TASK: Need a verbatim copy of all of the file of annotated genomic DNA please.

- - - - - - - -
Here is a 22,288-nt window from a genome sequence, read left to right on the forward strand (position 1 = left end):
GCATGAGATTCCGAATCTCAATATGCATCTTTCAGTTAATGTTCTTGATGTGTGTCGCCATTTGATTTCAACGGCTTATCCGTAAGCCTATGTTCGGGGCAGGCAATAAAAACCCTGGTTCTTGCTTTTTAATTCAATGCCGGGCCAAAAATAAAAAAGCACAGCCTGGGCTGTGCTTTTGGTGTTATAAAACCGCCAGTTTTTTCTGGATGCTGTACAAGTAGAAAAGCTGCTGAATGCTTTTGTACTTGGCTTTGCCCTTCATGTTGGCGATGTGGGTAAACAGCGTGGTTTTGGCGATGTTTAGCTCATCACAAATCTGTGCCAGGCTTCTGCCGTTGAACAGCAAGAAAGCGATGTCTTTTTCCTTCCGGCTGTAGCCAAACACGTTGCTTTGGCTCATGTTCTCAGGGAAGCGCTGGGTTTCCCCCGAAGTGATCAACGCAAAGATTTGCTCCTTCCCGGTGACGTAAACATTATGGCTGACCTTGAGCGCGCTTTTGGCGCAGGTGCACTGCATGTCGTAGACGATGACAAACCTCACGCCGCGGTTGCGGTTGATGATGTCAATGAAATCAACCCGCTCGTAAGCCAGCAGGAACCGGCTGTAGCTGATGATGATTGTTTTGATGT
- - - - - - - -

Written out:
Here is a 22,288-nt window from a genome sequence, read left to right on the forward strand (position 1 = left end):
GCATGAGATTCCGAATCTCAATATGCATCTTTCAGTTAATGTTCTTGATGTGTGTCGCCATTTGATTTCAACGGCTTATCCGTAAGCCTATGTTCGGGGCAGGCAATAAAAACCCTGGTTCTTGCTTTTTAATTCAATGCCGGGCCAAAAATAAAAAAGCACAGCCTGGGCTGTGCTTTTGGTGTTATAAAACCGCCAGTTTTTTCTGGATGCTGTACAAGTAGAAAAGCTGCTGAATGCTTTTGTACTTGGCTTTGCCCTTCATGTTGGCGATGTGGGTAAACAGCGTGGTTTTGGCGATGTTTAGCTCATCACAAATCTGTGCCAGGCTTCTGCCGTTGAACAGCAAGAAAGCGATGTCTTTTTCCTTCCGGCTGTAGCCAAACACGTTGCTTTGGCTCATGTTCTCAGGGAAGCGCTGGGTTTCCCCCGAAGTGATCAACGCAAAGATTTGCTCCTTCCCGGTGACGTAAACATTATGGCTGACCTTGAGCGCGCTTTTGGCGCAGGTGCACTGCATGTCGTAGACGATGACAAACCTCACGCCGCGGTTGCGGTTGATGATGTCAATGAAATCAACCCGCTCGTAAGCCAGCAGGAACCGGCTGTAGCTGATGATGATTGTTTTGATGT